When the Colorado Rockies traded Ian Stewart to the Cubs two weeks ago, they not only conceded the fact that they were giving up on their attempts to develop him, but that they also had incredible faith in the fact that hot corner prospect Nolan Arenado’s time was going to be sooner rather than later. However, since Arenado will be just 21 years old come the start of the season and hasn’t played a single game above the Class-A+ level, the team needed a bridge from now to the future. They took a shot with Jordan Pacheco, a former catcher in the minors, when both Stewart and Kevin Kouzmanoff failed last year, but obviously they weren’t thrilled with the idea of him manning third base by himself in 2012. So now, that bridge comes in the form of 38 year old Casey Blake whom the Rockies signed on Tuesday to a one year, $2M dollar contract.
Now this deal is not totally set in stone just yet. Right now it is pending a physical and the money is not guaranteed. Also, the deal has half the money tied into performance-based incentives. Given the fact that Blake had neck surgery back in September, the Rockies had to protect themselves.
But for now, let’s assume that Blake passes the physical and joins the team this year. What does that mean for fantasy purposes? Well, it’s simple. In looking at Blake’s decline over the last two seasons, the fact that he spent more time on the DL in 2011 than he did on the field, that he’s a 38 year old man trapped in a 62 year old’s body, and recent neck surgery, it would seem that you’ve gotta be Rocky Mountain high to draft him as your starting third basemen this year.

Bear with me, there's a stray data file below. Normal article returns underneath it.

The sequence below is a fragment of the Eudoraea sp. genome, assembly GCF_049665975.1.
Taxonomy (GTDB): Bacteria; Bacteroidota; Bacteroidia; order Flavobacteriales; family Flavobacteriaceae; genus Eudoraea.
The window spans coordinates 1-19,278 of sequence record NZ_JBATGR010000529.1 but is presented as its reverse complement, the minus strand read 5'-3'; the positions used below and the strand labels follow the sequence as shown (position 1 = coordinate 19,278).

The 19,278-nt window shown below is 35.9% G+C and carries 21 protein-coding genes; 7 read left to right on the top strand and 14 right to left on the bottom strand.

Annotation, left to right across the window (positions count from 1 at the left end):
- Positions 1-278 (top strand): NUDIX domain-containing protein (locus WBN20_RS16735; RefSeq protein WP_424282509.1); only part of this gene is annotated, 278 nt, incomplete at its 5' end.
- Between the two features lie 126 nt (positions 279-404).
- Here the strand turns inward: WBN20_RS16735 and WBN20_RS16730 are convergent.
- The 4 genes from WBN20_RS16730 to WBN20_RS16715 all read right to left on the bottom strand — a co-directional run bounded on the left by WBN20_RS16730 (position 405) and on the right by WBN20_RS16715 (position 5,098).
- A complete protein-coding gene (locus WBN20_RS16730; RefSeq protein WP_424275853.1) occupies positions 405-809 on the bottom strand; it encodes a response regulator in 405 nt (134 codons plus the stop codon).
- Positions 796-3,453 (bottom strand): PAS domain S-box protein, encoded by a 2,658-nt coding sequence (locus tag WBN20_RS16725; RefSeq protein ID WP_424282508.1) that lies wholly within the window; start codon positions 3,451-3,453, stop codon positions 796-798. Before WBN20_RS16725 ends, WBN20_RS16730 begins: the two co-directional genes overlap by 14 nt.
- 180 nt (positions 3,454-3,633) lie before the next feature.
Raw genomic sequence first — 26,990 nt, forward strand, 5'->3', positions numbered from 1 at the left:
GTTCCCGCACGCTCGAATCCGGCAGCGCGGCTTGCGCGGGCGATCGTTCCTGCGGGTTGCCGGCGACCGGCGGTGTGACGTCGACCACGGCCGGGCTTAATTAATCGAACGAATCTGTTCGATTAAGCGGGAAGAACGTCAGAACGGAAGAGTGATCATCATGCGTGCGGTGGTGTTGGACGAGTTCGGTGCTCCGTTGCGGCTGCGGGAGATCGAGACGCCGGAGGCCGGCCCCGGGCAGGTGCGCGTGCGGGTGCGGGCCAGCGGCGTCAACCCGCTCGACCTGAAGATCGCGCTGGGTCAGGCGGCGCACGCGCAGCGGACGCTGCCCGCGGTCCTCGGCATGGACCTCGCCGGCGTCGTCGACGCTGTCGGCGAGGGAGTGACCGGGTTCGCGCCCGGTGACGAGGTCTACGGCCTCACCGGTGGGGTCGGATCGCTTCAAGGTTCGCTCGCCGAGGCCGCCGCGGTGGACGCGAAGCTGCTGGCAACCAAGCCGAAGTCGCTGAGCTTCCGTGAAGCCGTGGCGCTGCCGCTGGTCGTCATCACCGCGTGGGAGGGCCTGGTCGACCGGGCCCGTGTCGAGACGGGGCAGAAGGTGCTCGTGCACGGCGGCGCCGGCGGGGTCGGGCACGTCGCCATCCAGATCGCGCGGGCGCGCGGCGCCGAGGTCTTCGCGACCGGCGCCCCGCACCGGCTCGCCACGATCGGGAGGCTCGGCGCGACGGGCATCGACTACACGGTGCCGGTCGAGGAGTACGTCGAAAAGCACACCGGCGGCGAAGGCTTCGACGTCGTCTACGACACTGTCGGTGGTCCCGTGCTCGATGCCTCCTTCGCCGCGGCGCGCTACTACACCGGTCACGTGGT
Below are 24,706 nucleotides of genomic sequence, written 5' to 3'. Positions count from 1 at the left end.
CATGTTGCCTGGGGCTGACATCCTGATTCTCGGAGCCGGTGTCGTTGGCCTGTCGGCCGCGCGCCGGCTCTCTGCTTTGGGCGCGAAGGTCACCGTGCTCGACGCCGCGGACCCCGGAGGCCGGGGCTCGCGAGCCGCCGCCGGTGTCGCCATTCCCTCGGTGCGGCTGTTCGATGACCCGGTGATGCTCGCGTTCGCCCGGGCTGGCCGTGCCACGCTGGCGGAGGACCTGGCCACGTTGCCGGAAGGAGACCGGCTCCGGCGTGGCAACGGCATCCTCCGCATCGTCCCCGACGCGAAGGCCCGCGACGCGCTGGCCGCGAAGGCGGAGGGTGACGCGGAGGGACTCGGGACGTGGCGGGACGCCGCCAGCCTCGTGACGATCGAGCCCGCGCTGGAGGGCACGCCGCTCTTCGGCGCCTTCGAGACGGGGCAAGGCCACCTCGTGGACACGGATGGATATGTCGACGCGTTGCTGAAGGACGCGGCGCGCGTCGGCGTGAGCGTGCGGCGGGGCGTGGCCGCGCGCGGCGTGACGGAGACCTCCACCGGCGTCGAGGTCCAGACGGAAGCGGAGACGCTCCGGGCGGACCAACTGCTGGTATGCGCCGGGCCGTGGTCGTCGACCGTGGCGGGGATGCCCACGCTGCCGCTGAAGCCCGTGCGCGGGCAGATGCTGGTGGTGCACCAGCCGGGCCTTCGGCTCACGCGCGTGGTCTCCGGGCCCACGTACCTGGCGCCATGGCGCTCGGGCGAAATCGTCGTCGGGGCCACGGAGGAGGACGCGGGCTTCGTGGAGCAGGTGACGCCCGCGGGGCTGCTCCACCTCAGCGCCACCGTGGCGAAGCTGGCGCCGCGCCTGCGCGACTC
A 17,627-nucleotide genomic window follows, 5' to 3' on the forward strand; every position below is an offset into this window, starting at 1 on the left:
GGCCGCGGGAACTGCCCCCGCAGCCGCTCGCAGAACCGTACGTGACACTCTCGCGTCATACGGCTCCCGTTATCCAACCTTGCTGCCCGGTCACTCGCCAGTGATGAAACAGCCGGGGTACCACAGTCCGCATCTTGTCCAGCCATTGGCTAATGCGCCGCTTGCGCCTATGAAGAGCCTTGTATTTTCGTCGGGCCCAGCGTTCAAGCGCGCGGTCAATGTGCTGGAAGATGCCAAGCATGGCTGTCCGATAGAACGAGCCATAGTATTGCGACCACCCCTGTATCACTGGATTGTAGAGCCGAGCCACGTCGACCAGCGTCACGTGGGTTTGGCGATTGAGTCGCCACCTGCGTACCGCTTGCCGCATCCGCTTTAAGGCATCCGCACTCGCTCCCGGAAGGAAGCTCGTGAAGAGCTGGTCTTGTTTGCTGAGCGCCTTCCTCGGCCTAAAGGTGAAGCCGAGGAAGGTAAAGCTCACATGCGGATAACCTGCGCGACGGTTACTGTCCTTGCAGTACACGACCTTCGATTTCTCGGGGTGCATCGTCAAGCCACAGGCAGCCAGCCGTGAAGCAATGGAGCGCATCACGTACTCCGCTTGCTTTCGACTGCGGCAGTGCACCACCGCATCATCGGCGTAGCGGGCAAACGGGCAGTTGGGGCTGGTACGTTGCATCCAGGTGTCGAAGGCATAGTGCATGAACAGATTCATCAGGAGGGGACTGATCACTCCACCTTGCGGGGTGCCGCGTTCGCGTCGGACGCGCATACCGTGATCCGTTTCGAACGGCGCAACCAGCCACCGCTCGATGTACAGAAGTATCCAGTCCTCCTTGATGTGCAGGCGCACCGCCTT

Once a trusted third sacker capable of hitting somewhere around 20 home runs with a .270ish average, Blake’s skill set is rapidly deteriorating and the risk has outweighed the possibilities. While his body continues to break down, his batting average has dropped, the power is diminishing, and he seems to be up there swinging more defensively than anything else. Sure, he can beat a pitcher who makes a mistake, but over the last few seasons, Blake has been consistently swinging at more pitches outside the zone. His overall contact rate is about the same but that’s because of the increased contact outside the zone which has translated to not getting good wood on the ball.
But leaving Blake to your competition on draft day, does not mean that you shouldn’t be monitoring him or the Rockies third base situation throughout the season. It’s probably just a matter of time before he lands on the DL which means that Pacheco, or whichever other utility infielder they employ, starts getting playing time. Pacheco showed flashes of promise in his late-season call up and has decent OPS numbers throughout his minor league career.
And then there’s Arenado. After cracking 20 home runs with 32 doubles last year at the A+ level, he’ll likely start this season down in Double-A. If he can continue to keep the strikeout rate down and show that the power is still developing, then he could force the team to fast-track him. With a strong spring and a hot first half, the kid could, theoretically, get his shot shortly after the All Star break. Obviously that’s a wait-and-see game, but not beyond the realm of possibility.
Keep your fantasy radar tuned to this situation throughout the season. There’s some fantasy gold buried deep here. You just need to drill through that iron plate on top named Blake.